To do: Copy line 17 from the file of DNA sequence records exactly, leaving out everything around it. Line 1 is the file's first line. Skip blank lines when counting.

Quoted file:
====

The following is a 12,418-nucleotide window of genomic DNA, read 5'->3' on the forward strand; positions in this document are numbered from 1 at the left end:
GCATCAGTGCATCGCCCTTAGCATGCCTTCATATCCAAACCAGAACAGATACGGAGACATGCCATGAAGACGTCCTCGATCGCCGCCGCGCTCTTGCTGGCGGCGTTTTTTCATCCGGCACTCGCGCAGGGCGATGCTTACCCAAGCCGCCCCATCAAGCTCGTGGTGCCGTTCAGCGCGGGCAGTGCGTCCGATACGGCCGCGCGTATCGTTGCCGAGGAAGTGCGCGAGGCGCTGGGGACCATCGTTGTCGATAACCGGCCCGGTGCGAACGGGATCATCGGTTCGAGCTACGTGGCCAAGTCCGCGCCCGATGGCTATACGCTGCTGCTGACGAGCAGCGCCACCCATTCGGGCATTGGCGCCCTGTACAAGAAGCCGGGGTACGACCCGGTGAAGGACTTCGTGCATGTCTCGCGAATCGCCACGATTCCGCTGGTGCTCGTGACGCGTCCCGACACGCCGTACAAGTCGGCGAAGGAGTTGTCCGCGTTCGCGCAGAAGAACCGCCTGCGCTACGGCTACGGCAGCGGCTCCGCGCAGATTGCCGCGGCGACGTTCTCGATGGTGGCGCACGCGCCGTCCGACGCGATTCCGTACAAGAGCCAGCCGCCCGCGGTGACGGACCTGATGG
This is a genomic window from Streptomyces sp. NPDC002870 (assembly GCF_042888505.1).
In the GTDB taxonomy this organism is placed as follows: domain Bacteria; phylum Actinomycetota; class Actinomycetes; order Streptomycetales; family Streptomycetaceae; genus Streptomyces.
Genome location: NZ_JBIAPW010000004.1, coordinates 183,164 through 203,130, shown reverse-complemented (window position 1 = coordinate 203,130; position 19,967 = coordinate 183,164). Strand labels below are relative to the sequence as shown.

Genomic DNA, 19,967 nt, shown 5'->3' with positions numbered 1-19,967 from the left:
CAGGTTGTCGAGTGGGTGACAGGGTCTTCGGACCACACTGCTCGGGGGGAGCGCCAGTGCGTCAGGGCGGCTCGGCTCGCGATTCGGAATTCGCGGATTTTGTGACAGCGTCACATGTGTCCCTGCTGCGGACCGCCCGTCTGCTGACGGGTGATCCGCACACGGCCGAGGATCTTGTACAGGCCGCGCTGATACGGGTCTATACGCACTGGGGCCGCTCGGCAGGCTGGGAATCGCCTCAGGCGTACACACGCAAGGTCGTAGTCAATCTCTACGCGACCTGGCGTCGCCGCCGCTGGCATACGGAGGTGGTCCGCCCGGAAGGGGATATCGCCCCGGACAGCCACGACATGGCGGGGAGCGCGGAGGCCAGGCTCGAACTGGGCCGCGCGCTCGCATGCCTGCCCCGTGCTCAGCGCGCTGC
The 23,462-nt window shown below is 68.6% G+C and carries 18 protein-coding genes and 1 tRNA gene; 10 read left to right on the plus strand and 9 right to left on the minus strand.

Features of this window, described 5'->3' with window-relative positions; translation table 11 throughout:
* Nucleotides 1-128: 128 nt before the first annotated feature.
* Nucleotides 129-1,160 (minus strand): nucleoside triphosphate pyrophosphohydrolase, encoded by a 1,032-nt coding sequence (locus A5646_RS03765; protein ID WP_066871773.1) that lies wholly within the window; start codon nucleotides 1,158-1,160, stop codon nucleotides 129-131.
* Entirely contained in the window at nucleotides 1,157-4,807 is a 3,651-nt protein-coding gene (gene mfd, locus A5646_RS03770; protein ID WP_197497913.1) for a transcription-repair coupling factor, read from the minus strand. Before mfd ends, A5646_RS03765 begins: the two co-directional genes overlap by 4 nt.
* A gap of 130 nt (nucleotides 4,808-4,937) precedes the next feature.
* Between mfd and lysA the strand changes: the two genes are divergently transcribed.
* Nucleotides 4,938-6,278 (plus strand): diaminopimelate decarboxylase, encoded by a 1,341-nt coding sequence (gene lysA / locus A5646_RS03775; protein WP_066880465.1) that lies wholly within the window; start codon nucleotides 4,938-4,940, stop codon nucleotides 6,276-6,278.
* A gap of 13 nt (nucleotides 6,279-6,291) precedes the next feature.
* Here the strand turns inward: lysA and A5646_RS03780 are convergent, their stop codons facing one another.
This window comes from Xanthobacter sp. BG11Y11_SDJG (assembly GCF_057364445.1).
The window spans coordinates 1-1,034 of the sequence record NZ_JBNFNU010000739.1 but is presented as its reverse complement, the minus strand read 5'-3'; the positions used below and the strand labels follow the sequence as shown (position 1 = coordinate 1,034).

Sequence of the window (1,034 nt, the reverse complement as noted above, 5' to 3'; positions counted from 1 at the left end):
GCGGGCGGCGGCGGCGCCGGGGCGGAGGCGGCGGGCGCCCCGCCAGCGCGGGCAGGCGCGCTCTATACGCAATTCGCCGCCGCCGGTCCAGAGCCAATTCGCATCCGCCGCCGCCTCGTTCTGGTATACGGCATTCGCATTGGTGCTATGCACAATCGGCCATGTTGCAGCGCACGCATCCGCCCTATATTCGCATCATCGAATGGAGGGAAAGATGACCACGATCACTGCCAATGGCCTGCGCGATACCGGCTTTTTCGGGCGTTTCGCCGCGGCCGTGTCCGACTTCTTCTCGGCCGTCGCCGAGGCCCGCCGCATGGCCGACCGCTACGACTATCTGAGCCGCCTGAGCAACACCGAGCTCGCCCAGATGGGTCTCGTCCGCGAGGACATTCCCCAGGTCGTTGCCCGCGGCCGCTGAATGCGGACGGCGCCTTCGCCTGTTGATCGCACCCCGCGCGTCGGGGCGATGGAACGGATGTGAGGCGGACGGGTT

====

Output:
* Here the strand turns inward: lysA and A5646_RS03780 are convergent, their stop codons facing one another.